I am very unhappy to have to say that I am now having similar reservations about John Lewis’s overall customer support, having enjoyed the best of service from the company over many decades. The staff in the shops are exceptionally knowledgable and helpful but where it used to be possible to talk to somebody on the telephone switchboard in the local store – or even on the shop floor – at local call rates, this has now all been centralised in a call-centre. No doubt more profitable and notionally more efficient but I feel less well supported.

There are many examples on the JL website of inaccurate or confusing or unintelligent product descriptions but I find it very difficult to get clarification over the telephone because (a) the generic call-centre operators are not sufficiently conversant with the products, and (b) because they are trained to believe that the website is infallible and they repeat what it says even when it is patently wrong [e.g. dimensions].

Unfortunately, merely substituting a national rate for a premium number will not resolve this particular problem but it would at least assuage some of the irritation resulting from a customer service call. I am surprised the company, at the highest levels, has not paid more attention to this aspect of its business since its reputation, its goodwill, and one of its stand-out values, are being depreciated for the want of superior service.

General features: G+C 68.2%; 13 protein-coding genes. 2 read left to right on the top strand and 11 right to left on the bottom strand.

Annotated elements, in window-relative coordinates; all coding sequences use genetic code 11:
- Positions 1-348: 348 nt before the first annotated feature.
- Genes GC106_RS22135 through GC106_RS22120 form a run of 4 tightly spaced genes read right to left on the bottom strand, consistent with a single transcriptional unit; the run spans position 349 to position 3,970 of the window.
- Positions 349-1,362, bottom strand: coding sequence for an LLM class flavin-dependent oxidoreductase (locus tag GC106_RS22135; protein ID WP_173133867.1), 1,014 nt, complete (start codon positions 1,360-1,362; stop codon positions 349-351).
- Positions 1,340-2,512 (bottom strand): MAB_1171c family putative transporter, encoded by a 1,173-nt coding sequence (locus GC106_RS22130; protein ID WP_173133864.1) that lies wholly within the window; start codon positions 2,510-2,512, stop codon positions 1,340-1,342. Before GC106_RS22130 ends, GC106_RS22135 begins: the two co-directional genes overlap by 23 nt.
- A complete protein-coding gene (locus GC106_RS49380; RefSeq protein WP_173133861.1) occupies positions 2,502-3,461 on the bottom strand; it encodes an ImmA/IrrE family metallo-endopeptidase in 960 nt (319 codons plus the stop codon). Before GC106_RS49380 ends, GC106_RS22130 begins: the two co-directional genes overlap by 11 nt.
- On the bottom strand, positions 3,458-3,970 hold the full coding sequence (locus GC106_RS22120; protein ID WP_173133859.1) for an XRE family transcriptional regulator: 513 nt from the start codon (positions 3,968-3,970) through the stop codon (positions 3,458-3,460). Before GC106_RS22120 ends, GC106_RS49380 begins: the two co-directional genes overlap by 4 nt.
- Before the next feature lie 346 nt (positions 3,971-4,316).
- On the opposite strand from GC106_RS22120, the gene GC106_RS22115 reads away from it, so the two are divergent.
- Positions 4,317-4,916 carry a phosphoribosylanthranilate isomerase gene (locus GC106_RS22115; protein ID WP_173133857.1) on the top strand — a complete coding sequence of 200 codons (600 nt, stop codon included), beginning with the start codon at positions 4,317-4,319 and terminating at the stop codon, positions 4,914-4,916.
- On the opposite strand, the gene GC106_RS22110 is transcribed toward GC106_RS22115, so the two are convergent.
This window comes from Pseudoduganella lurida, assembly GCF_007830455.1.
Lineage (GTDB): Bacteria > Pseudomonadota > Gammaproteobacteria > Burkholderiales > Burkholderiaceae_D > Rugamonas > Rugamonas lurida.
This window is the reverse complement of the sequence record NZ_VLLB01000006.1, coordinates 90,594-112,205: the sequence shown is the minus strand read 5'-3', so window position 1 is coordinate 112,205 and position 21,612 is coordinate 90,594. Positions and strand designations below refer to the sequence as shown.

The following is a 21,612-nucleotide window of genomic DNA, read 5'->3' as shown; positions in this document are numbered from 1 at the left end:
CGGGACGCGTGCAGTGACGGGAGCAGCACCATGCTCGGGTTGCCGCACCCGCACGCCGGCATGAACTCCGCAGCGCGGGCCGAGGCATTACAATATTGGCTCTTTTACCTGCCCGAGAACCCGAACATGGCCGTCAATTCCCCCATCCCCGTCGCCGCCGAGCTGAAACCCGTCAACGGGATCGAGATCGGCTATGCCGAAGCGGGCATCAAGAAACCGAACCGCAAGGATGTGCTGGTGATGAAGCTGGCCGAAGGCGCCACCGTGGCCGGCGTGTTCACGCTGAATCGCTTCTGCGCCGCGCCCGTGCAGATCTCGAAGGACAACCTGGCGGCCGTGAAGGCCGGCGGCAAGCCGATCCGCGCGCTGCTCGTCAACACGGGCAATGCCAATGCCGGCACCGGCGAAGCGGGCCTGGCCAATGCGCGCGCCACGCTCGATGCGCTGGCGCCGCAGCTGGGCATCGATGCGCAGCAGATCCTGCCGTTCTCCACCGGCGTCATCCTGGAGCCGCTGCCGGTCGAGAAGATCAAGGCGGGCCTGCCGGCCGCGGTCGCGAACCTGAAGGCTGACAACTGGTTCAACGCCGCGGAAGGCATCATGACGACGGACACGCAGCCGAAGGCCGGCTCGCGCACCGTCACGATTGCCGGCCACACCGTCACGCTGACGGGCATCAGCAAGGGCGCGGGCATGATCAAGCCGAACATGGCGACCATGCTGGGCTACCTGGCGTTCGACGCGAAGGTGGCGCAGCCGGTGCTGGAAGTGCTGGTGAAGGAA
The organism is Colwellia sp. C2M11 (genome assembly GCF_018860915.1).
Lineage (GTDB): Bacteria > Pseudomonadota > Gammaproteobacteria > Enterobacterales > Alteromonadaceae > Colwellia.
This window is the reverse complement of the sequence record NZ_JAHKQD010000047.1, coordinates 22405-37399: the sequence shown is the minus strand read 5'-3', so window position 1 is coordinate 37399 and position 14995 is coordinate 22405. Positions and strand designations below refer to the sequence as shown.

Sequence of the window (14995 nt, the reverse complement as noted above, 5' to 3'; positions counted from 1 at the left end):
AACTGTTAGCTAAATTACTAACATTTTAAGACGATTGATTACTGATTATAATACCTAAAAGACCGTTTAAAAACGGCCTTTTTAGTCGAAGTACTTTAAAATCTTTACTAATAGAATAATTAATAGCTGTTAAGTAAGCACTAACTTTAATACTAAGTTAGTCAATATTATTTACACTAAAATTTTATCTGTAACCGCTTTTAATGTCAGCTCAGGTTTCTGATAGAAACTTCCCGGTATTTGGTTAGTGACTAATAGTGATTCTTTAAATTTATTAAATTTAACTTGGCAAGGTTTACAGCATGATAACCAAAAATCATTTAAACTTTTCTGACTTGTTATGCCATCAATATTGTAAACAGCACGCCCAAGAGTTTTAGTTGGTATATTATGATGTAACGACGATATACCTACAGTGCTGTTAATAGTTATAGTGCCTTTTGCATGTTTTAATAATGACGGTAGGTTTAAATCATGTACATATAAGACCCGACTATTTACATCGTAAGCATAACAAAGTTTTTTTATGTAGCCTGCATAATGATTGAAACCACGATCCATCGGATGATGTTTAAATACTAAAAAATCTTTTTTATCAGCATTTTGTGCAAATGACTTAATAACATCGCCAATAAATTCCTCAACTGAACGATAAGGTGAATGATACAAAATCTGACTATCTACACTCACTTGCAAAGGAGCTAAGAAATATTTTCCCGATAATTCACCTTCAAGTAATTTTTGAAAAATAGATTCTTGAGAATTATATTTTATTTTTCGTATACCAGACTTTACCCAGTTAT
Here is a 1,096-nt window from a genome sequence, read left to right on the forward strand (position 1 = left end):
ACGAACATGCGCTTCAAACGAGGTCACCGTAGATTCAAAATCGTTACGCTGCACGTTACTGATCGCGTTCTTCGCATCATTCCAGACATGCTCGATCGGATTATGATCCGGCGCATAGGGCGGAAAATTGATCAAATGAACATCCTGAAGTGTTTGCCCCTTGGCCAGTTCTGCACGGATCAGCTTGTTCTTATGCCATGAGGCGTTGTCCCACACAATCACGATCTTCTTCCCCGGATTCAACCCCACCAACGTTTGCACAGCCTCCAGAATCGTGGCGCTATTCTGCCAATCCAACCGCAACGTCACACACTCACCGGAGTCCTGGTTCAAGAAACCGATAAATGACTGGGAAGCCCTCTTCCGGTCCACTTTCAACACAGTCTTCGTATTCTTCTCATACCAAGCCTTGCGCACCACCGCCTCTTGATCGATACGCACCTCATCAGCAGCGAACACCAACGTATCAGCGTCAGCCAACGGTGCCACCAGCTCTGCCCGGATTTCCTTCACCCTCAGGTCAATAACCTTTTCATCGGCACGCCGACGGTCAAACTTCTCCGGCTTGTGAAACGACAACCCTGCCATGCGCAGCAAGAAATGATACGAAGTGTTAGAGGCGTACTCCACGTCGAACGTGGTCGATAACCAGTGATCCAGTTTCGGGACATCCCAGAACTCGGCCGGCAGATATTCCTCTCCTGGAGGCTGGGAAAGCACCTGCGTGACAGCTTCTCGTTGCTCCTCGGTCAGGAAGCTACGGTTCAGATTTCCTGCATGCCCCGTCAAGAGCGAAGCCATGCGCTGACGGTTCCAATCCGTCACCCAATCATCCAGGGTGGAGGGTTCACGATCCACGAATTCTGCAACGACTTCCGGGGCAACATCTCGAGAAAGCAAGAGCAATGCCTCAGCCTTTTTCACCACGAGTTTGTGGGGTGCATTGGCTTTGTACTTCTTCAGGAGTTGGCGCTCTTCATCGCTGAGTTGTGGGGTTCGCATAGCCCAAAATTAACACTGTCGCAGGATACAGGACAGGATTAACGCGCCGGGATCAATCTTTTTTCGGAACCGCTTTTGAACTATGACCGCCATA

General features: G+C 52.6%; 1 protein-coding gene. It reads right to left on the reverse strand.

John Ward

My sentiments exactly. I emailed JL recently to seek clarification of the maps included with a sat nav in my top 5 list for purchasing. In one area it appeared I would have UK and ROI maps installed and another area stated European maps. I received a reply, asking for my phone number so an expert in the technology could call me – I’m still waiting. Previously, I would have spoken to someone in the store, they would have checked the box and I would have had an answer. I think they have thrown the baby out with the bathwater when they became an omni channel business. I now prefer to drive the seven miles to the store when I am buying from them as I can be assured of very good service in store. That has not changed.